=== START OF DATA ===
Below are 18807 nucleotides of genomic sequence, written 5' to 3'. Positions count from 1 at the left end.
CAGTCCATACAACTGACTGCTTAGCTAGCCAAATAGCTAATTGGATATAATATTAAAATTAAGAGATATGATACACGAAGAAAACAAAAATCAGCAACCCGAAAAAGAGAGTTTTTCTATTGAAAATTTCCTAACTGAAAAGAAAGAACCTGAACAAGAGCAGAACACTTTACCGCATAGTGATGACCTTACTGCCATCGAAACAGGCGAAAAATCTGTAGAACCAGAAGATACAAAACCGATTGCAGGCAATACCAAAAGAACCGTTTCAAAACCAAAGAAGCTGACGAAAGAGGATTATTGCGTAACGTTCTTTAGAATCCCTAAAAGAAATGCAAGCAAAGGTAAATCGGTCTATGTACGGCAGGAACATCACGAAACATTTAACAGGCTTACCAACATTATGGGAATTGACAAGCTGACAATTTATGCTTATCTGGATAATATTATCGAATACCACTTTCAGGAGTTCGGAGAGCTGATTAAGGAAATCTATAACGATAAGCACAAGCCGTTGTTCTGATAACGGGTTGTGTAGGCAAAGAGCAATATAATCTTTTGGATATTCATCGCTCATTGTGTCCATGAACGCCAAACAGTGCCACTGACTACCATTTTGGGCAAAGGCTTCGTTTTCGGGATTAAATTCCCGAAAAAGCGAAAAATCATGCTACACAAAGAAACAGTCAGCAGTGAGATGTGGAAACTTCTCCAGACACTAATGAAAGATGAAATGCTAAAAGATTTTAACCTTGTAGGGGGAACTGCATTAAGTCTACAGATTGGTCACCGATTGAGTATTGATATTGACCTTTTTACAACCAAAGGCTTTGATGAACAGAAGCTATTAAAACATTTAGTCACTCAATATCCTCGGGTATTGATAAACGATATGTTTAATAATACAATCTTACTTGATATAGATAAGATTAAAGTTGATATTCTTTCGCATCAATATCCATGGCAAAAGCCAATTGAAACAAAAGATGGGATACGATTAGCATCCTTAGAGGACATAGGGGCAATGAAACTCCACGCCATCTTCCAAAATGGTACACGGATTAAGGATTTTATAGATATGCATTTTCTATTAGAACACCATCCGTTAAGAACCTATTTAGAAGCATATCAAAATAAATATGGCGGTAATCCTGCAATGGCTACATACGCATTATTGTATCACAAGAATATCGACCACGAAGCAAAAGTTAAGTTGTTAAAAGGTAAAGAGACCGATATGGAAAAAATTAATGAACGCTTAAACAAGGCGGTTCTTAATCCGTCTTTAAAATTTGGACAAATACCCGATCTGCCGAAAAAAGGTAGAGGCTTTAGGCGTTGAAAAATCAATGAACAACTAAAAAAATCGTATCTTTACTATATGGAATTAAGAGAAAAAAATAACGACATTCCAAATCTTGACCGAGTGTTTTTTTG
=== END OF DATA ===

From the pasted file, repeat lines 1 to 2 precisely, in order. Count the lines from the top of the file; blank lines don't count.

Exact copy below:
Below are 18807 nucleotides of genomic sequence, written 5' to 3'. Positions count from 1 at the left end.
CAGTCCATACAACTGACTGCTTAGCTAGCCAAATAGCTAATTGGATATAATATTAAAATTAAGAGATATGATACACGAAGAAAACAAAAATCAGCAACCCGAAAAAGAGAGTTTTTCTATTGAAAATTTCCTAACTGAAAAGAAAGAACCTGAACAAGAGCAGAACACTTTACCGCATAGTGATGACCTTACTGCCATCGAAACAGGCGAAAAATCTGTAGAACCAGAAGATACAAAACCGATTGCAGGCAATACCAAAAGAACCGTTTCAAAACCAAAGAAGCTGACGAAAGAGGATTATTGCGTAACGTTCTTTAGAATCCCTAAAAGAAATGCAAGCAAAGGTAAATCGGTCTATGTACGGCAGGAACATCACGAAACATTTAACAGGCTTACCAACATTATGGGAATTGACAAGCTGACAATTTATGCTTATCTGGATAATATTATCGAATACCACTTTCAGGAGTTCGGAGAGCTGATTAAGGAAATCTATAACGATAAGCACAAGCCGTTGTTCTGATAACGGGTTGTGTAGGCAAAGAGCAATATAATCTTTTGGATATTCATCGCTCATTGTGTCCATGAACGCCAAACAGTGCCACTGACTACCATTTTGGGCAAAGGCTTCGTTTTCGGGATTAAATTCCCGAAAAAGCGAAAAATCATGCTACACAAAGAAACAGTCAGCAGTGAGATGTGGAAACTTCTCCAGACACTAATGAAAGATGAAATGCTAAAAGATTTTAACCTTGTAGGGGGAACTGCATTAAGTCTACAGATTGGTCACCGATTGAGTATTGATATTGACCTTTTTACAACCAAAGGCTTTGATGAACAGAAGCTATTAAAACATTTAGTCACTCAATATCCTCGGGTATTGATAAACGATATGTTTAATAATACAATCTTACTTGATATAGATAAGATTAAAGTTGATATTCTTTCGCATCAATATCCATGGCAAAAGCCAATTGAAACAAAAGATGGGATACGATTAGCATCCTTAGAGGACATAGGGGCAATGAAACTCCACGCCATCTTCCAAAATGGTACACGGATTAAGGATTTTATAGATATGCATTTTCTATTAGAACACCATCCGTTAAGAACCTATTTAGAAGCATATCAAAATAAATATGGCGGTAATCCTGCAATGGCTACATACGCATTATTGTATCACAAGAATATCGACCACGAAGCAAAAGTTAAGTTGTTAAAAGGTAAAGAGACCGATATGGAAAAAATTAATGAACGCTTAAACAAGGCGGTTCTTAATCCGTCTTTAAAATTTGGACAAATACCCGATCTGCCGAAAAAAGGTAGAGGCTTTAGGCGTTGAAAAATCAATGAACAACTAAAAAAATCGTATCTTTACTATATGGAATTAAGAGAAAAAAATAACGACATTCCAAATCTTGACCGAGTGTTTTTTTG